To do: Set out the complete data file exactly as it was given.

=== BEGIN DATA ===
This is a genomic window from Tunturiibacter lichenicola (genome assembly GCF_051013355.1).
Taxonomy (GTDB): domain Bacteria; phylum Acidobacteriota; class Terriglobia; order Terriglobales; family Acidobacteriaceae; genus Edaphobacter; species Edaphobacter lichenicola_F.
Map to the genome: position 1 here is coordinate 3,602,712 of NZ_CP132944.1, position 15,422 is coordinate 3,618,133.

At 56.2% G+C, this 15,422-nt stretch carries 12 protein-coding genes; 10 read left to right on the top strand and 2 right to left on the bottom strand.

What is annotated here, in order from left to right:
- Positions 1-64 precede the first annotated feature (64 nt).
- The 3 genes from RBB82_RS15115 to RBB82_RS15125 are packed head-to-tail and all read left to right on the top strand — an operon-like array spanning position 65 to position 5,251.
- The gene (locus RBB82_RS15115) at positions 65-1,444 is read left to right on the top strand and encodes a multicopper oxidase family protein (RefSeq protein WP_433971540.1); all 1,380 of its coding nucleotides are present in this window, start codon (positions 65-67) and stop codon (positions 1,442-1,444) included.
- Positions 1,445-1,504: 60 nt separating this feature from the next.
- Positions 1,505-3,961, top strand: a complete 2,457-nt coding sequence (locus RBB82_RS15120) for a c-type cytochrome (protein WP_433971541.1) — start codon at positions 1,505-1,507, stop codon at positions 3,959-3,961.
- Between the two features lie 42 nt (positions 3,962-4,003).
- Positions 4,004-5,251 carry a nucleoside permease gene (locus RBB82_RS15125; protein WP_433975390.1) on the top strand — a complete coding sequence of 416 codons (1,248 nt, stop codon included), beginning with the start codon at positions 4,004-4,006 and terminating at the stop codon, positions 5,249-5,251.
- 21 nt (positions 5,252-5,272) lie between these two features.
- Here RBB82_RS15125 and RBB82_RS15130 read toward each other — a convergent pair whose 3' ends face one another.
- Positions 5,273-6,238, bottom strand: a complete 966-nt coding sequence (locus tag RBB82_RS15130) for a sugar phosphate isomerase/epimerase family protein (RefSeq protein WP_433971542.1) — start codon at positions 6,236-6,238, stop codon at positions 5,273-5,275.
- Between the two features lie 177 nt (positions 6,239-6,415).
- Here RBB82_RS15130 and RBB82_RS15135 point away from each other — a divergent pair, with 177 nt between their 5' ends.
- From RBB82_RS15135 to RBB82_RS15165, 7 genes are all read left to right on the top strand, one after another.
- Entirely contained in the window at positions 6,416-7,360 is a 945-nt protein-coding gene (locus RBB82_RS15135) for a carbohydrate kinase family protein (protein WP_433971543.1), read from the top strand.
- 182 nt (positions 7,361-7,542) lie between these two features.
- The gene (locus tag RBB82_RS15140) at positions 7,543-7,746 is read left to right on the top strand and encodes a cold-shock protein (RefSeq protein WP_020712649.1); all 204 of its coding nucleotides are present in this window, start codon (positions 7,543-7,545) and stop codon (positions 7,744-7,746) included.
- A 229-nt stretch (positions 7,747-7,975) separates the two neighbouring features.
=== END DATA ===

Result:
This is a genomic window from Tunturiibacter lichenicola (genome assembly GCF_051013355.1).
Taxonomy (GTDB): domain Bacteria; phylum Acidobacteriota; class Terriglobia; order Terriglobales; family Acidobacteriaceae; genus Edaphobacter; species Edaphobacter lichenicola_F.
Map to the genome: position 1 here is coordinate 3,602,712 of NZ_CP132944.1, position 15,422 is coordinate 3,618,133.

At 56.2% G+C, this 15,422-nt stretch carries 12 protein-coding genes; 10 read left to right on the top strand and 2 right to left on the bottom strand.

What is annotated here, in order from left to right:
- Positions 1-64 precede the first annotated feature (64 nt).
- The 3 genes from RBB82_RS15115 to RBB82_RS15125 are packed head-to-tail and all read left to right on the top strand — an operon-like array spanning position 65 to position 5,251.
- The gene (locus RBB82_RS15115) at positions 65-1,444 is read left to right on the top strand and encodes a multicopper oxidase family protein (RefSeq protein WP_433971540.1); all 1,380 of its coding nucleotides are present in this window, start codon (positions 65-67) and stop codon (positions 1,442-1,444) included.
- Positions 1,445-1,504: 60 nt separating this feature from the next.
- Positions 1,505-3,961, top strand: a complete 2,457-nt coding sequence (locus RBB82_RS15120) for a c-type cytochrome (protein WP_433971541.1) — start codon at positions 1,505-1,507, stop codon at positions 3,959-3,961.
- Between the two features lie 42 nt (positions 3,962-4,003).
- Positions 4,004-5,251 carry a nucleoside permease gene (locus RBB82_RS15125; protein WP_433975390.1) on the top strand — a complete coding sequence of 416 codons (1,248 nt, stop codon included), beginning with the start codon at positions 4,004-4,006 and terminating at the stop codon, positions 5,249-5,251.
- 21 nt (positions 5,252-5,272) lie between these two features.
- Here RBB82_RS15125 and RBB82_RS15130 read toward each other — a convergent pair whose 3' ends face one another.
- Positions 5,273-6,238, bottom strand: a complete 966-nt coding sequence (locus tag RBB82_RS15130) for a sugar phosphate isomerase/epimerase family protein (RefSeq protein WP_433971542.1) — start codon at positions 6,236-6,238, stop codon at positions 5,273-5,275.
- Between the two features lie 177 nt (positions 6,239-6,415).
- Here RBB82_RS15130 and RBB82_RS15135 point away from each other — a divergent pair, with 177 nt between their 5' ends.
- From RBB82_RS15135 to RBB82_RS15165, 7 genes are all read left to right on the top strand, one after another.
- Entirely contained in the window at positions 6,416-7,360 is a 945-nt protein-coding gene (locus RBB82_RS15135) for a carbohydrate kinase family protein (protein WP_433971543.1), read from the top strand.
- 182 nt (positions 7,361-7,542) lie between these two features.
- The gene (locus tag RBB82_RS15140) at positions 7,543-7,746 is read left to right on the top strand and encodes a cold-shock protein (RefSeq protein WP_020712649.1); all 204 of its coding nucleotides are present in this window, start codon (positions 7,543-7,545) and stop codon (positions 7,744-7,746) included.
- A 229-nt stretch (positions 7,747-7,975) separates the two neighbouring features.